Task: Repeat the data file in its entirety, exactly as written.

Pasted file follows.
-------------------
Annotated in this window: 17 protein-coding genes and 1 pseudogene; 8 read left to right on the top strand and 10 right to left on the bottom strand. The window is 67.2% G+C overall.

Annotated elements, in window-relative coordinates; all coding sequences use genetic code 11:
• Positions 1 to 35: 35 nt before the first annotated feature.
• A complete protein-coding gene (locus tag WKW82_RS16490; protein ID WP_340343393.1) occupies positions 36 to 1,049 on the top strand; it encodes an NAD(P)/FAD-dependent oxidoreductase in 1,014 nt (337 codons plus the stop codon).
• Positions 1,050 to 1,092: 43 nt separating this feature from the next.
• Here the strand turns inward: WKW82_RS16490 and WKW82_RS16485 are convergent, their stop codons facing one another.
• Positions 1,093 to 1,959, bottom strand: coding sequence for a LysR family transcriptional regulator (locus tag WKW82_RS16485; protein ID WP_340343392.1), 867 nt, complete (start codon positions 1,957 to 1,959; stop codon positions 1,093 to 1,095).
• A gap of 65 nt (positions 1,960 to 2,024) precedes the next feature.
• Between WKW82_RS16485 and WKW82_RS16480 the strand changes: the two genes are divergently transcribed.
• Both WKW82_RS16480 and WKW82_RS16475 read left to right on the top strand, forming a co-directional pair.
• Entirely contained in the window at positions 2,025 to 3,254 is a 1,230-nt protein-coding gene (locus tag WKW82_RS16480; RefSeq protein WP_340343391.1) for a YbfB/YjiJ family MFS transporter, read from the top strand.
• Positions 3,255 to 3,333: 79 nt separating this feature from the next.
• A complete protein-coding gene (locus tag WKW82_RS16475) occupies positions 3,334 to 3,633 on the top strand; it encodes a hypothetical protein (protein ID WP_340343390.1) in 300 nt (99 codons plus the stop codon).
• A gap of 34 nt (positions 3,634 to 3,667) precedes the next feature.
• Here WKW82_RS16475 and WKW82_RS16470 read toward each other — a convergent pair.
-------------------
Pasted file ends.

Annotated in this window: 17 protein-coding genes and 1 pseudogene; 8 read left to right on the top strand and 10 right to left on the bottom strand. The window is 67.2% G+C overall.

Annotated elements, in window-relative coordinates; all coding sequences use genetic code 11:
• Positions 1 to 35: 35 nt before the first annotated feature.
• A complete protein-coding gene (locus tag WKW82_RS16490; protein ID WP_340343393.1) occupies positions 36 to 1,049 on the top strand; it encodes an NAD(P)/FAD-dependent oxidoreductase in 1,014 nt (337 codons plus the stop codon).
• Positions 1,050 to 1,092: 43 nt separating this feature from the next.
• Here the strand turns inward: WKW82_RS16490 and WKW82_RS16485 are convergent, their stop codons facing one another.
• Positions 1,093 to 1,959, bottom strand: coding sequence for a LysR family transcriptional regulator (locus tag WKW82_RS16485; protein ID WP_340343392.1), 867 nt, complete (start codon positions 1,957 to 1,959; stop codon positions 1,093 to 1,095).
• A gap of 65 nt (positions 1,960 to 2,024) precedes the next feature.
• Between WKW82_RS16485 and WKW82_RS16480 the strand changes: the two genes are divergently transcribed.
• Both WKW82_RS16480 and WKW82_RS16475 read left to right on the top strand, forming a co-directional pair.
• Entirely contained in the window at positions 2,025 to 3,254 is a 1,230-nt protein-coding gene (locus tag WKW82_RS16480; RefSeq protein WP_340343391.1) for a YbfB/YjiJ family MFS transporter, read from the top strand.
• Positions 3,255 to 3,333: 79 nt separating this feature from the next.
• A complete protein-coding gene (locus tag WKW82_RS16475) occupies positions 3,334 to 3,633 on the top strand; it encodes a hypothetical protein (protein ID WP_340343390.1) in 300 nt (99 codons plus the stop codon).
• A gap of 34 nt (positions 3,634 to 3,667) precedes the next feature.
• Here WKW82_RS16475 and WKW82_RS16470 read toward each other — a convergent pair.